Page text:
As I write, we face another couple of hours of the yawn-athon that is the debate between Nigel Clegg and Nick Farage, two neoliberal con men devoted to preserving a system that works for the richest people and the largest corporations on the planet.
Sounds odd? After all, aren't these two meant to be polar opposites. Well, let's see:
- both support free trade areas, either with Europe and/or the USA (or in UKIP's case, Russia) which sounds great except that in practice it means more profits for big business and fewer services for citizens from Governments no longer able to raise money from border tariffs. Their only real difference is which free trade areas they want to be part of - indeed, Farage even wants to have one with the EU, which would mean in practice we would continue to have to follow all the things he complains about, but with absolutely no say in how they would work. So the real difference between them is simply volume and rhetoric, nothing more.
- they both support "flexible" (i.e., low wage & insecure) workforces: Clegg has stripped all of us of significant employment rights while in Government; Farage wants to do away with the rest of them completely.
- they both want to subsidise foreign companies to come and build nuclear power stations in Britain.
- they both support fracking in our countryside to produce yet more carbon emissions into our smog-filled atmosphere.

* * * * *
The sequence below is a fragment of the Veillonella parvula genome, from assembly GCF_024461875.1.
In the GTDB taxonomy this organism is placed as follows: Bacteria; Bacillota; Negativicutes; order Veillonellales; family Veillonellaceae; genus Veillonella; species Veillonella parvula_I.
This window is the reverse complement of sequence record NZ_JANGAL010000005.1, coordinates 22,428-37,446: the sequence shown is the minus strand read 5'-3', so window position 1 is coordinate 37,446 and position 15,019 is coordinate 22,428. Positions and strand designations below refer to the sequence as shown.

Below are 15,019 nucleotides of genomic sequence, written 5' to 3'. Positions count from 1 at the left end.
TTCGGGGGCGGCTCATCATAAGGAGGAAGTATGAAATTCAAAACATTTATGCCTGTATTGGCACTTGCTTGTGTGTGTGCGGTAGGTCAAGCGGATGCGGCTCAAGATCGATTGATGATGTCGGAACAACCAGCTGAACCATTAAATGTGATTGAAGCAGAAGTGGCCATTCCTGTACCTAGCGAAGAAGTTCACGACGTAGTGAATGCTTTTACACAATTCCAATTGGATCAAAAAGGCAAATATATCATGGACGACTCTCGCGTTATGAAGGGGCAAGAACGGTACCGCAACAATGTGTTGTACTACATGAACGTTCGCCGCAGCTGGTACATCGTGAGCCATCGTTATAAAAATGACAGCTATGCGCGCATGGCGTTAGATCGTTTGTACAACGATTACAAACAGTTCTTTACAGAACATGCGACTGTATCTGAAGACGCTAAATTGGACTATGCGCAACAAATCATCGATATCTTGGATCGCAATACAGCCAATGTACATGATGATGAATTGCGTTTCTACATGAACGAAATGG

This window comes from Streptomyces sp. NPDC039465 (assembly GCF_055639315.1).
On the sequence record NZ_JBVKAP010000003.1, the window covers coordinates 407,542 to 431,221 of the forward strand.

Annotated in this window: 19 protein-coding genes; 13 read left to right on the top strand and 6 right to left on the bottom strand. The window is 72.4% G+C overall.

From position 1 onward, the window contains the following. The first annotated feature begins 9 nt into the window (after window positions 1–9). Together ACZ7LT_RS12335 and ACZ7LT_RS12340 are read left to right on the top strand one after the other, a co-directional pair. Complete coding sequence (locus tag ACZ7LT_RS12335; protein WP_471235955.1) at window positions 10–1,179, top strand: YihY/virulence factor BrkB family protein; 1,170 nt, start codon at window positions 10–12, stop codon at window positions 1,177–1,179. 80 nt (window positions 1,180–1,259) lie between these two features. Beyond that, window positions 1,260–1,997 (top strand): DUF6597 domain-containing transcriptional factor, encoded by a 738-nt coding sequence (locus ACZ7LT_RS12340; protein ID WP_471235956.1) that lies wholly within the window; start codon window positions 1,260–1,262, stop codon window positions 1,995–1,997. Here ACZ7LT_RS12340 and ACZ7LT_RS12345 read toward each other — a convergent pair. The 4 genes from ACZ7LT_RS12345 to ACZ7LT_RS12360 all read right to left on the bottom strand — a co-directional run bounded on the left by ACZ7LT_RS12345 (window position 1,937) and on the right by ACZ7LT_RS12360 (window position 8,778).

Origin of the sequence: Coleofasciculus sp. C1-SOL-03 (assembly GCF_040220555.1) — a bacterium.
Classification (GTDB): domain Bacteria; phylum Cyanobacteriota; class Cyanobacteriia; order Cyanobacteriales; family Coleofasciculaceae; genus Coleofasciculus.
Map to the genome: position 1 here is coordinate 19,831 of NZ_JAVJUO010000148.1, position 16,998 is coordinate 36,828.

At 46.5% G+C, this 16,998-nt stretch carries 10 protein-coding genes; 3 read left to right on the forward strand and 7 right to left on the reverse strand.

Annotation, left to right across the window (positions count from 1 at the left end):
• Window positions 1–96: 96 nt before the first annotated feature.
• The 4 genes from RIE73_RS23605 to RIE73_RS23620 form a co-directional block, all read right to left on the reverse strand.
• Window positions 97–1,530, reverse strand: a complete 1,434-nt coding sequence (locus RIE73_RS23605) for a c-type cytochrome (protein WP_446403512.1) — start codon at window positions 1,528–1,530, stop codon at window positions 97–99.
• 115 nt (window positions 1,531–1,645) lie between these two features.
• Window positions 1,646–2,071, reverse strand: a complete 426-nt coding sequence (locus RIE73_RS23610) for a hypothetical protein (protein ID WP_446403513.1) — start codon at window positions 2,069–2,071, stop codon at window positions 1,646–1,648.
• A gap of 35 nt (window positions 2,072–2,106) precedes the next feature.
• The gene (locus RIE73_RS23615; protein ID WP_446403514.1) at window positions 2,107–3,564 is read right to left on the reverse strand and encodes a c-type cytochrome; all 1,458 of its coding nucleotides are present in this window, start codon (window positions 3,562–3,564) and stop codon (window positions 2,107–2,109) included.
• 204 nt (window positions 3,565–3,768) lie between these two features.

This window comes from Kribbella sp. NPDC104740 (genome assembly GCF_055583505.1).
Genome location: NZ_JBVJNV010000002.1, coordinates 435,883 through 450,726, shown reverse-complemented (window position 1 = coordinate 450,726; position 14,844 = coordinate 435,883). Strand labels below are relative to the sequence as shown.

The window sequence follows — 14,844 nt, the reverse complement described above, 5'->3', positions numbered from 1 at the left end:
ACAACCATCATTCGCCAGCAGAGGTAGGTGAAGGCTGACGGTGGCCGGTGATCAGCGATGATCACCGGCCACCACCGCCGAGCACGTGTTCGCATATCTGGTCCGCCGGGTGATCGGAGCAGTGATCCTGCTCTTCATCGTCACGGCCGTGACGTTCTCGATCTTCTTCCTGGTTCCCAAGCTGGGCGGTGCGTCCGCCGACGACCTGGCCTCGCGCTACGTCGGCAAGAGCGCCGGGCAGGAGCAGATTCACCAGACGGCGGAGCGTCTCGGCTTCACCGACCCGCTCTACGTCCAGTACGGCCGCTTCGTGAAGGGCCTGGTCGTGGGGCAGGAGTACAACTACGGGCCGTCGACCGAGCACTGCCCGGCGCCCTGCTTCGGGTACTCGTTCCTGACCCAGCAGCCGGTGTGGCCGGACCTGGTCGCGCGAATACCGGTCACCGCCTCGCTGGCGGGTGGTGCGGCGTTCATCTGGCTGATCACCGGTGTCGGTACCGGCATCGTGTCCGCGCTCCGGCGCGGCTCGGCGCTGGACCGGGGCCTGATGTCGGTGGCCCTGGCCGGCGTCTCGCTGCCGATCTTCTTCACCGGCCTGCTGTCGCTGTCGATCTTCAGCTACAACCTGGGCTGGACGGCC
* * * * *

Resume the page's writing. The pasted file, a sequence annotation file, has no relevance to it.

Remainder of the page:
- both of them know and patronise the finest restaurants in Brussels, courtesy of the rest of us.
They are a prime example of what Noam Chomsky calls "the illusion of choice". In this, we are allowed a semblance of democracy with rows and angry debates over a small range of issues - but anyone wanting to debate the fundamentals, such as how our wealth is created and used and who owns it, how it is shared, is excluded. Just as the Green Party was excluded from the debates between the two men in suits.
So, if you are bored by the prospect of another evening of these two self-regarding poseurs on the airwaves and would prefer something different, here it is. The Greens' punchy and amusing response to the "debate" on Europe. Take a look - it's for the Common Good.